On Human Control of Nature

by Brad on May 14, 2011

On more than one occasion over the years, I’ve written about man’s attempts at controlling nature. Perhaps there’s no better (worse?) example than the decades-long battle being waged by the U.S. Army Corps of Engineers against the course of the Mississippi River. I got a few snide comments about my early writings, about how I just didn’t understand the importance of “managing” the river. The issue is this: rivers wander; the Mississippi is a river; its wanderings have created most of Louisiana (this, of course, before the Corps of Engineers started messing); rivers flood regularly (this deposits new soil and keeps farmland vital); levees were intended to keep the river from wandering away from Baton Rouge and New Orleans (“they need the water”); the river sees it another way; man’s attempts at control are now on the verge of collapse, offering no resilience whatsoever even to small disturbances.

Although I’m not a news junkie, I can’t help knowing that this story is back on the front pages. Long story short, now there’s too much water in the Midwest, and the river’s full. (This is just the “small disturbance” that’s now too big for the “control effort” to manage.) But because the river is being “managed,” it can’t be allowed to deal with the extra water “naturally” (for there is no longer a “naturally”). The news is lamenting the “difficult choice” of flooding farms and small towns vs. flooding New Orleans. But almost nowhere in the news do you see the fact at the heart of the matter: because humans made a dumb choice in the past, and held onto it with no regard for nature, they’re “forced” to make an even more unfortunate choice now. As if one could place more (or less) value on farms and towns than on cities. Any result is now a sad one, in human terms.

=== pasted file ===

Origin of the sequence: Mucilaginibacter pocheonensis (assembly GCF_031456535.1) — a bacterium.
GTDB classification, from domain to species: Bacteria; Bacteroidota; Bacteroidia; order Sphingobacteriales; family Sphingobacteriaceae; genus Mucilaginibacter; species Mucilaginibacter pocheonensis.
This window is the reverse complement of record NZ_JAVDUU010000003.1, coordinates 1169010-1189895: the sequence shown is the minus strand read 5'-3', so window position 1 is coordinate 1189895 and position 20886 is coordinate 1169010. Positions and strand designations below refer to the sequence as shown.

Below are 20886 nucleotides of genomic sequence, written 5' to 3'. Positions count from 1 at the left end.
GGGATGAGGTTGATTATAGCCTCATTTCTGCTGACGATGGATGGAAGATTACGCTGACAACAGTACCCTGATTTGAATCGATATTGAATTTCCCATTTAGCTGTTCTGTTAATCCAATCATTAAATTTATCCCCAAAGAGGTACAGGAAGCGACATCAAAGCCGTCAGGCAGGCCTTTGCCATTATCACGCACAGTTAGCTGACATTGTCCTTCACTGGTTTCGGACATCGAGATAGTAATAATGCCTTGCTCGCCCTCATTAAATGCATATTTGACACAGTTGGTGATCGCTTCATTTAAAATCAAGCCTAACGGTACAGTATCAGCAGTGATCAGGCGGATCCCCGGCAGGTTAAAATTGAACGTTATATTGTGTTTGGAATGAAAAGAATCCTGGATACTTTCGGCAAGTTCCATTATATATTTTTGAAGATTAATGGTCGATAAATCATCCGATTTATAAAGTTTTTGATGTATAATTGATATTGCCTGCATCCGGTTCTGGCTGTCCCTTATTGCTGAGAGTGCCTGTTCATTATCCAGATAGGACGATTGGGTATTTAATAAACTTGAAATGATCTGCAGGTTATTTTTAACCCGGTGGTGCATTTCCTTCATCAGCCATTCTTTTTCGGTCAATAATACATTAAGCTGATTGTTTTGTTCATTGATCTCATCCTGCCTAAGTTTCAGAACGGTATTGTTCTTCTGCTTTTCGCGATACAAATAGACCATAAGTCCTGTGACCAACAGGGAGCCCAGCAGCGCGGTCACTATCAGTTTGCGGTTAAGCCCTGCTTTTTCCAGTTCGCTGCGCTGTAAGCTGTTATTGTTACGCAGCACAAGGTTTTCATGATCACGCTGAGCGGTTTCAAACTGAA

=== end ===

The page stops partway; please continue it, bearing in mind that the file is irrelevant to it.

Here’s my bet, based only on knowledge of rivers and their essence (i.e., what it means to be a river). My bet is that, when the flood control system is opened, even slightly, to allow flood waters to escape (thus flooding miles and miles of farms and towns), the water force created by this diversion will exceed any and all human attempt to keep the river in its current course, and it will permanently change course to join the Atchafalaya River, which it has “wanted” to do since the Engineers showed up on the scene. The controllers will get what they want, but they’ll no longer to be able to control how much of what they want, and in the process, get exactly what they don’t want – a river permanently diverted.


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